I've just left a job, and I am considering the severance agreement offered by the company. If I sign the agreement, I would get another two weeks' salary, on top of the two weeks' salary they have already given me. It's a pretty good deal, but I have some reservations.
The agreement has a confidentiality clause which says that I will not disclose the terms or the existence of the agreement, except to my family or to legal or financial advisors. This is awkward because friends, including former colleagues, are naturally curious about the circumstances of my leaving the company. I would like to explain that the company treated me quite well, but in order to fulfill the agreement, I would refuse to discuss or even to mention it--for the rest of my life.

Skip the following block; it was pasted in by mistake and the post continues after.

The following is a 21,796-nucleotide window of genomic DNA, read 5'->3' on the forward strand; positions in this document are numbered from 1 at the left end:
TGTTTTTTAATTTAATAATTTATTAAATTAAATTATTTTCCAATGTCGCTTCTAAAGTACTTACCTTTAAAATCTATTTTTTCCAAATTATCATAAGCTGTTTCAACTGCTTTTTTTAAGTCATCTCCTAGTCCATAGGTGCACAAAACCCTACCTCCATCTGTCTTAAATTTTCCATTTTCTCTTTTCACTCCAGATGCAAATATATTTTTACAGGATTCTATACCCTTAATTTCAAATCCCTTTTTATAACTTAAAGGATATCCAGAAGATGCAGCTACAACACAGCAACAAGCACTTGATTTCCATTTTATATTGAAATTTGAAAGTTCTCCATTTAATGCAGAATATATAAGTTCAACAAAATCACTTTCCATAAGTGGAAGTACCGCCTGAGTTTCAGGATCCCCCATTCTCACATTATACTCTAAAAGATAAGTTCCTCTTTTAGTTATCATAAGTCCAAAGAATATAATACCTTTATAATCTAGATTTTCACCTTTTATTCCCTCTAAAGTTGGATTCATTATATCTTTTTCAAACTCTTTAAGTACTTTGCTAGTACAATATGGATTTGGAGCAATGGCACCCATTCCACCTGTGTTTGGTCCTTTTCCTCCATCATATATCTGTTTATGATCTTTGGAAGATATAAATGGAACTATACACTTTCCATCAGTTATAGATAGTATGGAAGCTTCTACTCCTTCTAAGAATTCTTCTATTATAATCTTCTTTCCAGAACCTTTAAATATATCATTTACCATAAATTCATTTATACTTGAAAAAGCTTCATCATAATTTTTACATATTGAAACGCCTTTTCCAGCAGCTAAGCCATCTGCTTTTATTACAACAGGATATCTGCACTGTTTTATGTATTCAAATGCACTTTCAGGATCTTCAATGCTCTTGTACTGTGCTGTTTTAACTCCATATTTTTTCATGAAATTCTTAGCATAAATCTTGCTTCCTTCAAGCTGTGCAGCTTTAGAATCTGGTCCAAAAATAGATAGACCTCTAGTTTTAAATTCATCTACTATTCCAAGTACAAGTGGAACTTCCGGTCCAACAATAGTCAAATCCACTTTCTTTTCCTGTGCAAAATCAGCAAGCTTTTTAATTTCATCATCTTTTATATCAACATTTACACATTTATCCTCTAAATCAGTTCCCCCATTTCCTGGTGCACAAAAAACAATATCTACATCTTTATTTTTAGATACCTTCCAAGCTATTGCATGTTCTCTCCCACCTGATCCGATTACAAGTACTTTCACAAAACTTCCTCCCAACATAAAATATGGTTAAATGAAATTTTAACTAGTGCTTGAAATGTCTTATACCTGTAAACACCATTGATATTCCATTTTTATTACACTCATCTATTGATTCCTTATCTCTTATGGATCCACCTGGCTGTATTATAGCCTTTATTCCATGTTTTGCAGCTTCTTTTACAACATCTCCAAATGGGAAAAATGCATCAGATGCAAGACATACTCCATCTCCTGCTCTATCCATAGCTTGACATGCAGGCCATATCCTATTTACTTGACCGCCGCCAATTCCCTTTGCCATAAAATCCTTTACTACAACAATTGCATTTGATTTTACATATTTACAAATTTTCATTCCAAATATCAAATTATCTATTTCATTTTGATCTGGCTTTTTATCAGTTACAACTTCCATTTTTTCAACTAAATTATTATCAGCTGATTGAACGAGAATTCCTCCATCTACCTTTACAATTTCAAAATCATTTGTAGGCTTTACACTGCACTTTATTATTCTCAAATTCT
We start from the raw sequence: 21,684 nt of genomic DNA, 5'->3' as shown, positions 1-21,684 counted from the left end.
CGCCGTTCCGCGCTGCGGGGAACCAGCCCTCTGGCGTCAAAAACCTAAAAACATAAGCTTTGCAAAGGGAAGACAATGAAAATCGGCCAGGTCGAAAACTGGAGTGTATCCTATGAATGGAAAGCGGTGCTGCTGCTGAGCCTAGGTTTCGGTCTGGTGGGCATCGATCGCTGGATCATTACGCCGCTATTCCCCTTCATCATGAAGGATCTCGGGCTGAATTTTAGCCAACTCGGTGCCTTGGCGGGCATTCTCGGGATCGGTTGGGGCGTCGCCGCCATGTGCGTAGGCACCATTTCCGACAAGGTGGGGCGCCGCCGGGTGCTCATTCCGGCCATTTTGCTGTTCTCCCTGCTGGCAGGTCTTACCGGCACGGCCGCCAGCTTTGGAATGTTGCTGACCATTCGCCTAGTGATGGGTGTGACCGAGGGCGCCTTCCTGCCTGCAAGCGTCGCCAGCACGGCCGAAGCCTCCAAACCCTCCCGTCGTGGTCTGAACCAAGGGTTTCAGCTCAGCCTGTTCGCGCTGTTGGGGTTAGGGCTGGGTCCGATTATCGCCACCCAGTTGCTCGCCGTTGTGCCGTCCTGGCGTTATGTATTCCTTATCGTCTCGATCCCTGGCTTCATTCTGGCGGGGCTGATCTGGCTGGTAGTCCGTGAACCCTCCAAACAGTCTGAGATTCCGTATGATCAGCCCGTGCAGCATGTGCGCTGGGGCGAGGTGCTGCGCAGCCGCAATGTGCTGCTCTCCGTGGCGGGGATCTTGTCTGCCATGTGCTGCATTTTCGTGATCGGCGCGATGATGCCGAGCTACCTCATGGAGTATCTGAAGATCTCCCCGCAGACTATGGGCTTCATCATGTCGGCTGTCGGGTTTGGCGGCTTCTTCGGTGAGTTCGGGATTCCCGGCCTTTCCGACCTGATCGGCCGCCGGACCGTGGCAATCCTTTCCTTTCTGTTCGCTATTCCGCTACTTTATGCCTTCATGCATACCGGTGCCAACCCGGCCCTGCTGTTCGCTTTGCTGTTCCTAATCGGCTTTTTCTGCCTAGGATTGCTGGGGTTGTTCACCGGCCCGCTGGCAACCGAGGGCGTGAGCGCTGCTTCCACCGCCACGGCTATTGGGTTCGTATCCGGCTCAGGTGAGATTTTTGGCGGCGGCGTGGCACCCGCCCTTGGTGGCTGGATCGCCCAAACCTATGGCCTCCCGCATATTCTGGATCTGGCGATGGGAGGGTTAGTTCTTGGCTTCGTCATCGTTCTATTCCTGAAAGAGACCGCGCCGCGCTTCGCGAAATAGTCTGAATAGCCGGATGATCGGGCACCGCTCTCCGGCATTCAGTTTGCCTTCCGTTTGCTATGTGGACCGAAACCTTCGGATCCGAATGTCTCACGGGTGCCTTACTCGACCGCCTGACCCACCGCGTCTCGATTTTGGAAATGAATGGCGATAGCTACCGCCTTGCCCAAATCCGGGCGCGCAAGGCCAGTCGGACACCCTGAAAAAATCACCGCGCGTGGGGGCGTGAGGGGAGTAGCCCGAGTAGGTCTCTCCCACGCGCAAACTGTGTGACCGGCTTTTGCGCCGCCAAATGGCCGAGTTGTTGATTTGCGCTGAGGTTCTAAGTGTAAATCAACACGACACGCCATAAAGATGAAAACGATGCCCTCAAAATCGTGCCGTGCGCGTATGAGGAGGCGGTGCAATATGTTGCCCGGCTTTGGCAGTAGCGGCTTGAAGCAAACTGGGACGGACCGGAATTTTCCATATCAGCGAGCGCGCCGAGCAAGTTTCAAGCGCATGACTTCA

In other clauses, I give up various other rights: the right to make any financial claims such as discrimination claims, or to sue the company. I even give up rights which are specifically guaranteed by state law. I don't have any desire to litigate, so this doesn't bother me much, but the confidentiality clause seems bizarrely severe. I'm a little surprised that it's legal.
(1) Is this kind of clause standard in the United States, and why is it so strict?
(2) Is it common for someone in my situation to refuse the agreement?
Edited to add: To be clear, I am not asking for legal advice, but for the experiences and insights of other people in the workplace.